Friday, April 29, 2011


      There is a church in Chichicastenango, Guatemala, where smoke from incense sticks billows out of the doorway and across the marketplace. Up the steps and inside, it is dark and cool, flickering with the light from hundreds of prayer candles. The candles are not neat and orderly, not all white, like candles in American churches. Melted wax in a multitude of colors drips and gobs and forms uneven shelves all around the internal walls of the building. Fat candles, thin ones, tall, short, whatever people have brought from home, burn and sizzle and fizz as they drip.
     Indian women in brilliant colors shuffle in and out, up and down the stairs, saying prayers on their knees, lighting candles, feeding the vat of ever burning incense. The incense smells like woodsmoke and musk and maybe a hint of frankincense. To me it smells like the spirit of the earth.
     Missionaries have come to Gutemala, but have only altered the culture part-way. Christian symbolism is mixed with pagan iconography. The church is honest and I like it. It awakens in me a primal sense of life's deep mysteries and inspires reverence for the energy behind all that lives. I think in our culture, we try to separate spirituality from life. We keep our reverence and ceremony and peace offerings largely in check.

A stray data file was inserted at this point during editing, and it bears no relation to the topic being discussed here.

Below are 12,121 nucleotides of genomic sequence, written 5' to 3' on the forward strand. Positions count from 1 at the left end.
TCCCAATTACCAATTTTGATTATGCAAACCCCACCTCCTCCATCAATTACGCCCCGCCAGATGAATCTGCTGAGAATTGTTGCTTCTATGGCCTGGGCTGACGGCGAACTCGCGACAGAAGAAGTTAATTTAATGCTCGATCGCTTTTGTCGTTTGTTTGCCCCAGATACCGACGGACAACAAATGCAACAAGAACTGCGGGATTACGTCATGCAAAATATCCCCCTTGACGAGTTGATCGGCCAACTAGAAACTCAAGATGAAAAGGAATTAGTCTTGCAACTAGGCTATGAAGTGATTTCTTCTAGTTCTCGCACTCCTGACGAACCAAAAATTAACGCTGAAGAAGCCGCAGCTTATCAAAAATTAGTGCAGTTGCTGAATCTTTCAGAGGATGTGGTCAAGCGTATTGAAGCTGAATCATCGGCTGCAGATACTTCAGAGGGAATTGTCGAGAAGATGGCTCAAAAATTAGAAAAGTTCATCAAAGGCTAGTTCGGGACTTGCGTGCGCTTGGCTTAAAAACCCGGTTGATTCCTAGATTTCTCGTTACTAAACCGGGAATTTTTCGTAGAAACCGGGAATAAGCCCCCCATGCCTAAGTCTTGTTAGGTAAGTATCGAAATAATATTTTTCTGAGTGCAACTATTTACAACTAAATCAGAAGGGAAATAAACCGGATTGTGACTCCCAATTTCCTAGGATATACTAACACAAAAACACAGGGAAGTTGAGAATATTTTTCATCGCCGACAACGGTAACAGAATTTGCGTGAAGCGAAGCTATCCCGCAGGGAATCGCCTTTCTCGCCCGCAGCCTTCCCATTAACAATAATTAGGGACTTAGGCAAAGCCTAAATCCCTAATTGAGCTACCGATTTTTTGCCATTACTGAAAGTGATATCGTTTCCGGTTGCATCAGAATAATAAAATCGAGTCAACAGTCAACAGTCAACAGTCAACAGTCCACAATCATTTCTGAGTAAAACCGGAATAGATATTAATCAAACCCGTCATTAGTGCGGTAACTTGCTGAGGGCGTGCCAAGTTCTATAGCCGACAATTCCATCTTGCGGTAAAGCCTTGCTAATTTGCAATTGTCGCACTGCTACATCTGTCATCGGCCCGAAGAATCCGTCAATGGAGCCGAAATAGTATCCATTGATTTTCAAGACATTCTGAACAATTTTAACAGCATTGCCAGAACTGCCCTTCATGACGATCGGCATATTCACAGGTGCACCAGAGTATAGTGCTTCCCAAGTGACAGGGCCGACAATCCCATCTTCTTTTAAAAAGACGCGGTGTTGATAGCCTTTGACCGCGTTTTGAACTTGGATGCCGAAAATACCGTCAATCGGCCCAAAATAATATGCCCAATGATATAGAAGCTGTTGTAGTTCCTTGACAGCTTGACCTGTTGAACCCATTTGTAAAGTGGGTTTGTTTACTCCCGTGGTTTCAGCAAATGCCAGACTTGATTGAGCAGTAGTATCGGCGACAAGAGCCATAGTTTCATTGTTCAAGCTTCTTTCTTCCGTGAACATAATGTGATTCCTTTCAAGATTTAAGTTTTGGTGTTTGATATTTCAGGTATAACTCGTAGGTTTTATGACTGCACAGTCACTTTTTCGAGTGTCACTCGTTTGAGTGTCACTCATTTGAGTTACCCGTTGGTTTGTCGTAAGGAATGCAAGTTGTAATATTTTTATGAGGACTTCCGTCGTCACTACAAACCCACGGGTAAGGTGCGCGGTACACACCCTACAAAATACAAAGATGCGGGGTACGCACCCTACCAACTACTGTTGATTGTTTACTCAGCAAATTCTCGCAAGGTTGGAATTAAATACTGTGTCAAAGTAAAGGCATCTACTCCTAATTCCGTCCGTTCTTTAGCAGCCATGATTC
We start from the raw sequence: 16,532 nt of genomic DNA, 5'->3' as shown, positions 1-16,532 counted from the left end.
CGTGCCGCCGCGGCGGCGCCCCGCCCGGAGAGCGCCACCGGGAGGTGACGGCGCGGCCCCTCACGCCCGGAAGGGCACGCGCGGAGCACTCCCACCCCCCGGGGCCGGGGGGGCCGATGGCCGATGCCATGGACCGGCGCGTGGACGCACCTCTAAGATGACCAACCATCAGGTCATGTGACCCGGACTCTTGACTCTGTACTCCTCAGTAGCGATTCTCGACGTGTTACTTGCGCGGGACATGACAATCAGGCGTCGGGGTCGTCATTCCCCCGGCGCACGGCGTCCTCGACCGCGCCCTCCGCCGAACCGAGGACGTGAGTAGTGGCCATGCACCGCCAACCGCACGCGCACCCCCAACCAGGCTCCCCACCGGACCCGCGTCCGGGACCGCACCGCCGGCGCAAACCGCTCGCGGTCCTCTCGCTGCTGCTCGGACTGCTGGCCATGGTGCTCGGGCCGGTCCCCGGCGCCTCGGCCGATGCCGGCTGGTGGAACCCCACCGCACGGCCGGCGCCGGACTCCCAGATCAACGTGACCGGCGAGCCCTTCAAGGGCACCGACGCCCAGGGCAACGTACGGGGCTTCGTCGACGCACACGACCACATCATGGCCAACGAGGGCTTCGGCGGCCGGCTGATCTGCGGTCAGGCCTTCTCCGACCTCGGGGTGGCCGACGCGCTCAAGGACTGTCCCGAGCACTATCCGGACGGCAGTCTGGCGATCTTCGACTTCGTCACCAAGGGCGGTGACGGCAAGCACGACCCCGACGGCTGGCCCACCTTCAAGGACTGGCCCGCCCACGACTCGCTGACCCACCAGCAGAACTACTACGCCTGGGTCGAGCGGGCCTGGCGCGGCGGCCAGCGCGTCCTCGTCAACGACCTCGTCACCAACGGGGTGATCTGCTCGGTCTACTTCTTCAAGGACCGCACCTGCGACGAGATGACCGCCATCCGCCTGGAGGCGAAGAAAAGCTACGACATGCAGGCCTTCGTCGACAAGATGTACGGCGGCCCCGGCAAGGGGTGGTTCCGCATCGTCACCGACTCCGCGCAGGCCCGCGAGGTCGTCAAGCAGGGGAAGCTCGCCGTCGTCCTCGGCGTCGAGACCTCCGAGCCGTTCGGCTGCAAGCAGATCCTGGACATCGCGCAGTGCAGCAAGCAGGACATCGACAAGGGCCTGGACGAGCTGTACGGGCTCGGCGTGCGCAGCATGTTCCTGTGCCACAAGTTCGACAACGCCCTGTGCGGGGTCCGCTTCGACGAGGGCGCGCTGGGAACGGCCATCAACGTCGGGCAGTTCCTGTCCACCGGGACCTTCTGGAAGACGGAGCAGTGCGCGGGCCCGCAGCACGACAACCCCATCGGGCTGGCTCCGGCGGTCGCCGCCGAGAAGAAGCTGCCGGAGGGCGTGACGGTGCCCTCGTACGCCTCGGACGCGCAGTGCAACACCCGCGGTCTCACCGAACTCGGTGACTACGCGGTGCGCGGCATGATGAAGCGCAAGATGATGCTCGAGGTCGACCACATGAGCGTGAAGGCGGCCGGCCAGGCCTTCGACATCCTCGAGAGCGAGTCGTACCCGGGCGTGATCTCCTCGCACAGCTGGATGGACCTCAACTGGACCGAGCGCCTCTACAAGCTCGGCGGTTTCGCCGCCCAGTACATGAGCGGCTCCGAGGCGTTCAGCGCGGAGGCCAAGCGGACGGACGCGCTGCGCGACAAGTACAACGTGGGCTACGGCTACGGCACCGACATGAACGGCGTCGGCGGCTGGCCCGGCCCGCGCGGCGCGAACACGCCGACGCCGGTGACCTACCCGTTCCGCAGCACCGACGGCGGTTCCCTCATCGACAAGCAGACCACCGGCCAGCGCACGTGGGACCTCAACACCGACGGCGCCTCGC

One of the reasons the Guatemalan church has always spoken to me is because it feels real. It brings the spirit to me instead of pushing it out of reach, up on the altar and shiny crucifix, miles above me in stilted images of stained glass. Maintain your distance and have respect seems to be the message of many American churches and most cathedrals.
     But that's not what the Guatemalan church speaks to me. It says welcome! I invite you to sit down, light a candle, and engage every one of your senses in this rich and incomprable living experience. It tells me that life itself, every minute and every breath we take is a spiritual experience. Breathe in. Breathe out. Enjoy the colors and the flavors and don't miss any of it.
     It's been many years since I stepped inside that church in Chichicastenango, but the invitation it offers calls to me still. Even after all this time, its smoke gets my attention and all of my senses awaken to the colors and the light. I am invited by that humble, smoky, marketplace church to presence and the living moment, and the vibrant spirit that is wthin us all.

Today, I am willing to enjoy the spiritual experience that is my life!